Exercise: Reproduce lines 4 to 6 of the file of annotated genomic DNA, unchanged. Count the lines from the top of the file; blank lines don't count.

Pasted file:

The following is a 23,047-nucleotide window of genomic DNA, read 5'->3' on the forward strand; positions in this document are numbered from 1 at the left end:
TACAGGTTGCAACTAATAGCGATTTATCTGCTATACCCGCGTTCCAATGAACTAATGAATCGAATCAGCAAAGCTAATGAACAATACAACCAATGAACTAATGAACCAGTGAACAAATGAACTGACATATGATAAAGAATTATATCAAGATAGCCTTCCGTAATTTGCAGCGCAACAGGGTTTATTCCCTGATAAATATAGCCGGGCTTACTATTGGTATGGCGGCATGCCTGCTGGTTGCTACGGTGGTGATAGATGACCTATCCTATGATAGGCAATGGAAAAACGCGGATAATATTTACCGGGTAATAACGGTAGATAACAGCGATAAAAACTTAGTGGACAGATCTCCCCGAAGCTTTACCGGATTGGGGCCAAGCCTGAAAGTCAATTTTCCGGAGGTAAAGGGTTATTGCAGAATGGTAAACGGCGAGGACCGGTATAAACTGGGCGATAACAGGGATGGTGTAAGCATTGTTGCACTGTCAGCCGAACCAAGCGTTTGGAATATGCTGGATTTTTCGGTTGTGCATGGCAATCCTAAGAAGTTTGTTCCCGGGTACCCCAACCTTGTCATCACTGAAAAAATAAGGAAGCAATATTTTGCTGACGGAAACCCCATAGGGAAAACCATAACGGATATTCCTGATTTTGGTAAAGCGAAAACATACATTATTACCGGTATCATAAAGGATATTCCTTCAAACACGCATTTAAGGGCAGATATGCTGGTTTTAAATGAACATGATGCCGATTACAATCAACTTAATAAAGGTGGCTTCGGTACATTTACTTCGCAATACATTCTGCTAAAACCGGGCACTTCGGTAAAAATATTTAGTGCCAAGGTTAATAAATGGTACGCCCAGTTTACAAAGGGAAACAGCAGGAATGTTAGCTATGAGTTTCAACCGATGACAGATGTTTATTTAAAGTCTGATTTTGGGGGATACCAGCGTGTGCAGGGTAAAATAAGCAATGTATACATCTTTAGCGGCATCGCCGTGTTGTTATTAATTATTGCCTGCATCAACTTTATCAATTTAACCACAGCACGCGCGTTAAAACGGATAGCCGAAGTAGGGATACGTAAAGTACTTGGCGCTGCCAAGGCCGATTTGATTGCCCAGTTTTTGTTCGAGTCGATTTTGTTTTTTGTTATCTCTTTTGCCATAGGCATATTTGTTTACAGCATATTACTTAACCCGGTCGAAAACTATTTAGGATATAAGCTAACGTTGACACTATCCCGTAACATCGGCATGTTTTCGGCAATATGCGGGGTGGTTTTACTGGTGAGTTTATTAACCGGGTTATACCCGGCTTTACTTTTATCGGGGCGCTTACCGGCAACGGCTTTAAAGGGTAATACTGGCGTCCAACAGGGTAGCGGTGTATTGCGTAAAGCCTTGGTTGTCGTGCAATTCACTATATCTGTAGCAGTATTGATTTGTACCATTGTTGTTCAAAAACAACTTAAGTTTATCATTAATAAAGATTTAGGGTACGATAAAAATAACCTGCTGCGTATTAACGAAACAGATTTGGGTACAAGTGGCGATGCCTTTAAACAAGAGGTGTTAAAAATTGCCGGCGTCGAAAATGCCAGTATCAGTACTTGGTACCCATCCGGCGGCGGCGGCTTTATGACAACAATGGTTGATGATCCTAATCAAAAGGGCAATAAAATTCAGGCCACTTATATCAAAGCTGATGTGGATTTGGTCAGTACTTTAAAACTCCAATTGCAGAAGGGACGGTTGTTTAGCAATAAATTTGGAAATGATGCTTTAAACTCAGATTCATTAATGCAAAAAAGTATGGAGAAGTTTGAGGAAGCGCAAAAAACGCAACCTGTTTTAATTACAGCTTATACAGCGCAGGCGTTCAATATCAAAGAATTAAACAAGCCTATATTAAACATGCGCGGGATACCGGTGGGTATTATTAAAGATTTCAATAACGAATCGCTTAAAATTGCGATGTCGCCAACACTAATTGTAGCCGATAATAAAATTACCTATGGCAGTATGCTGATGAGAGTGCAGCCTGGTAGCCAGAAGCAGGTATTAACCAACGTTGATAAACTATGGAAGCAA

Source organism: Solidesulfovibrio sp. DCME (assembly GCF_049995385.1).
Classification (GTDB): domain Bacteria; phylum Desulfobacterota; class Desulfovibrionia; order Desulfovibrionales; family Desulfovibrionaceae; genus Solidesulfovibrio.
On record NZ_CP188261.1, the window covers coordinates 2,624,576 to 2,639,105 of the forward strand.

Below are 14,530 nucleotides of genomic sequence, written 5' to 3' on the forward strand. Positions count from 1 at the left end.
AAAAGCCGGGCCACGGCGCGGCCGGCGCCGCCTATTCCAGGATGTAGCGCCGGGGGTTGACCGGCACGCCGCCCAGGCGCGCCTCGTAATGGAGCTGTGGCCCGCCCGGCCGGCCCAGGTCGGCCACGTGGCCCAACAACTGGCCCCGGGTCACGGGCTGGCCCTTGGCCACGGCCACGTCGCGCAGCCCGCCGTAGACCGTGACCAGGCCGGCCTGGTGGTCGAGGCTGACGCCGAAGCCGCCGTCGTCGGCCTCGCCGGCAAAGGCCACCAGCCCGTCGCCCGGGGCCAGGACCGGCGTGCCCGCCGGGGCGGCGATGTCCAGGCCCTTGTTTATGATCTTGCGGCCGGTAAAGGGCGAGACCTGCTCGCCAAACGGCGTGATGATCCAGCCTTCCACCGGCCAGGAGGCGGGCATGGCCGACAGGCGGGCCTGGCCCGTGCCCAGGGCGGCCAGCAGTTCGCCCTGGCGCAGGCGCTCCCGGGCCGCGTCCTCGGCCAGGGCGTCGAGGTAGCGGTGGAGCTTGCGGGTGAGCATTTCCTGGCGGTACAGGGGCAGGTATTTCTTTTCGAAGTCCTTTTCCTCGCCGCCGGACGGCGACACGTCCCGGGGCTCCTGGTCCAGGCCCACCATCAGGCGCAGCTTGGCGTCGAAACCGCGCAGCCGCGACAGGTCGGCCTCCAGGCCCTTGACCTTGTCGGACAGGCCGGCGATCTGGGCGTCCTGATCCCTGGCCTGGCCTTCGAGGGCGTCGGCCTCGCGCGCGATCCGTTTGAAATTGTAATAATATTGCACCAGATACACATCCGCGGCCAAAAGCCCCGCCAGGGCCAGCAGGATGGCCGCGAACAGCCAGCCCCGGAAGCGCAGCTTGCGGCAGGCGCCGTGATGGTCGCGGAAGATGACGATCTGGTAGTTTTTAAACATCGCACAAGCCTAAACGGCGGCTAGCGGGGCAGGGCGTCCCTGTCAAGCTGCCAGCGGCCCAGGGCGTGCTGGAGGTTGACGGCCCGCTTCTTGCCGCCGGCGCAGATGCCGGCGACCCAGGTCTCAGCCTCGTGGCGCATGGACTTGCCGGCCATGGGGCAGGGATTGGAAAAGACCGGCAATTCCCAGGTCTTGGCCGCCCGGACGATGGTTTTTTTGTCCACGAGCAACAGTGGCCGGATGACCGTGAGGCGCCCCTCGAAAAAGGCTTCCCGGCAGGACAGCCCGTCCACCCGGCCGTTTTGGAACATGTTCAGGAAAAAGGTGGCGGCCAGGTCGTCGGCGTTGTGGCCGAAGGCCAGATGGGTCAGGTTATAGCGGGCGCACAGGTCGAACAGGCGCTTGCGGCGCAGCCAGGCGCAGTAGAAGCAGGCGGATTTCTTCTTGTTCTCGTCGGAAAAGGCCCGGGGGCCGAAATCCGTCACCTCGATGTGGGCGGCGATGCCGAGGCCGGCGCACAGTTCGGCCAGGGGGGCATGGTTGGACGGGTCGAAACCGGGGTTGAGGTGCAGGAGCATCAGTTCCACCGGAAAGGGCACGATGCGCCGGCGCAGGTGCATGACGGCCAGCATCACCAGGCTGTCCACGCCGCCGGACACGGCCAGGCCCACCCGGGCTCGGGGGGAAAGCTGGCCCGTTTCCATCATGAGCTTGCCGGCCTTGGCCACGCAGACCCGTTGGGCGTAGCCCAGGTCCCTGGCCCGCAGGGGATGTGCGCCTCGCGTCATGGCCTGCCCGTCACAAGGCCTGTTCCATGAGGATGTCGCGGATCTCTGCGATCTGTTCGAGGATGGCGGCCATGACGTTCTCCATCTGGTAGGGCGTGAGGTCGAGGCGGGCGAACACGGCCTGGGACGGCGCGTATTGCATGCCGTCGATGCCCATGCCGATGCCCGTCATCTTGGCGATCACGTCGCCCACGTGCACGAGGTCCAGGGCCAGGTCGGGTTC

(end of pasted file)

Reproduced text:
Classification (GTDB): domain Bacteria; phylum Desulfobacterota; class Desulfovibrionia; order Desulfovibrionales; family Desulfovibrionaceae; genus Solidesulfovibrio.
On record NZ_CP188261.1, the window covers coordinates 2,624,576 to 2,639,105 of the forward strand.

Below are 14,530 nucleotides of genomic sequence, written 5' to 3' on the forward strand. Positions count from 1 at the left end.